As an avid reader and an English teacher, I really was rooting for Blood, Ink & Fire. My worst nightmare would be a world without books! It takes a lot for me to admit that, in the end, it felt like a depressing and pointless read. I’m taking a bit of a beating on my Amazon reviews for this opinion, though, so maybe I just didn’t get it. Maybe you, too, will think I’m a big ole idiot for not embracing this book, but I stand by my two star rating – this book just didn’t do a thing for me as a reader.
Imagine a world without books…
In the future, books are a distant memory. The written word has been replaced by an ever-present stream of images known as Verity. In the controlling dominion of the United Vales of Fell, reading is obsolete and forbidden, and readers themselves do not—cannot—exist.
But where others see images in the stream, teenager Noelle Hartley sees words. She’s obsessed with what they mean, where they came from, and why they found her.
Noelle’s been keeping her dangerous fixation with words a secret, but on the night before her seventeenth birthday, a rare interruption in the stream leads her to a mysterious volume linked to an underworld of rebel book lovers known as the Nine of the Rising. With the help of the Risers and the beguiling boy Ledger, Noelle discovers that the words within her are precious clues to the books of the earlier time—and as a child of their bookless age, she might be the world’s last hope of bringing them back.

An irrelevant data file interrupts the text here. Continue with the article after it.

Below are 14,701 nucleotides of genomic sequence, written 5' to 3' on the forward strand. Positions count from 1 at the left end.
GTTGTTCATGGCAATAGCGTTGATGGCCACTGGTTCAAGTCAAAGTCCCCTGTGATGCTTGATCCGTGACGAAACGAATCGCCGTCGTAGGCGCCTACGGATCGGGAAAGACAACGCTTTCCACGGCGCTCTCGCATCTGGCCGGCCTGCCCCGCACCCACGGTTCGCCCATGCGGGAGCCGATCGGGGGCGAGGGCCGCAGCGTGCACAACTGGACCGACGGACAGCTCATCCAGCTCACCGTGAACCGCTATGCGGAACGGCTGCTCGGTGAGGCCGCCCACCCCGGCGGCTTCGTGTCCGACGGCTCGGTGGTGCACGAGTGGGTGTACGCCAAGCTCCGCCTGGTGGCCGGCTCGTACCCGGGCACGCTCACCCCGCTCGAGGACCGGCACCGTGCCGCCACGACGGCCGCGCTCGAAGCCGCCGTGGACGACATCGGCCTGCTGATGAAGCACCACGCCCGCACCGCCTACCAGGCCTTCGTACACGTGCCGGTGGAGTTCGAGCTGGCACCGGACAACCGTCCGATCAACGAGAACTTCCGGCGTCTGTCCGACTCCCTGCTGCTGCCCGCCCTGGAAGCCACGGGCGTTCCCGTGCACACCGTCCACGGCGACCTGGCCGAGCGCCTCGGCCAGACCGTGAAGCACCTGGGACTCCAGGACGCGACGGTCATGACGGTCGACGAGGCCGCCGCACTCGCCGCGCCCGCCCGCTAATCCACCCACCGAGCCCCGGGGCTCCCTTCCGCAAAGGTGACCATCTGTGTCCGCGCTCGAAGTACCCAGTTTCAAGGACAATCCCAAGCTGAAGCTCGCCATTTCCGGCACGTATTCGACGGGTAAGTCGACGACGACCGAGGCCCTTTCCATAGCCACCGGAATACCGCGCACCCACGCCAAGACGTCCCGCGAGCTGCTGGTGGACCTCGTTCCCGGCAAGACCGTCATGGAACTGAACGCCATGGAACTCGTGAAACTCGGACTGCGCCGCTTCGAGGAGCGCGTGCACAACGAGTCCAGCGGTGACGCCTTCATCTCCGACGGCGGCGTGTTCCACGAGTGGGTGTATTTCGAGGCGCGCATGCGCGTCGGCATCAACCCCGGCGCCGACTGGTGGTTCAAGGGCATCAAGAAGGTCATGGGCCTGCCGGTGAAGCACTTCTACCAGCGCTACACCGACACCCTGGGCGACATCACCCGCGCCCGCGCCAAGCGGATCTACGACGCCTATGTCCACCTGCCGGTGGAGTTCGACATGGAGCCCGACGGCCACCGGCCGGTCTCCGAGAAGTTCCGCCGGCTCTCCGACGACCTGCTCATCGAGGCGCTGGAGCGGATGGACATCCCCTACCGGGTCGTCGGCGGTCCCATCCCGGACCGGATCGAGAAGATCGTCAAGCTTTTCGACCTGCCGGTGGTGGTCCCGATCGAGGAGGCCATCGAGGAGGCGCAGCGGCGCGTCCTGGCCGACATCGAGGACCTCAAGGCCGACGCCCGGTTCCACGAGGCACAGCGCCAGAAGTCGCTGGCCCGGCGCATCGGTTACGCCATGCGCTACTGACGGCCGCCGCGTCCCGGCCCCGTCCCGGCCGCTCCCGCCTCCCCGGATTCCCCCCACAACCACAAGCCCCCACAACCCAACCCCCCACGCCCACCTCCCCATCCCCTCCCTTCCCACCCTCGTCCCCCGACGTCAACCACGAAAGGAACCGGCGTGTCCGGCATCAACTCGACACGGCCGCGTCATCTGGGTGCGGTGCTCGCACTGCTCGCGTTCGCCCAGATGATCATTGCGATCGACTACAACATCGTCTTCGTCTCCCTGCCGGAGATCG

Blood, Ink & Fire is a gripping, evocative tale that asks, who would we be without books?
In a nutshell, I was bored. I think a big part of the problem is that the plot hinges on a quest that doesn’t really have a clear purpose. I never really understood what Noelle was suppose to do if she succeeded, so I didn’t really care if she did. If you are going to create a quest for your hero, he or she needs to either make a big impact when hitting the finish line, or the journey needs to count for something. This journey didn’t help the character grow, and it certainly ended in a way that took the wind out of my sails. That being said, it wasn’t all bad. The setting had some real potential, and it felt a bit like Alice in Shakespeareland, which was cool. And, I liked the romance. It wasn’t my favorite type of love story, bittersweet, but I did understand how the circumstances created a bond that Noelle was reluctant to relinquish. Ultimately, the negatives outweighed the positives for me in this book. I can’t see my high school readers getting through this one because I would have stopped at 30% if I hadn’t felt obligated to finish it since I requested it. Language and situations are appropriate for high school readers.
I received an ARC from the publisher via NetGalley in exchange for an honest review.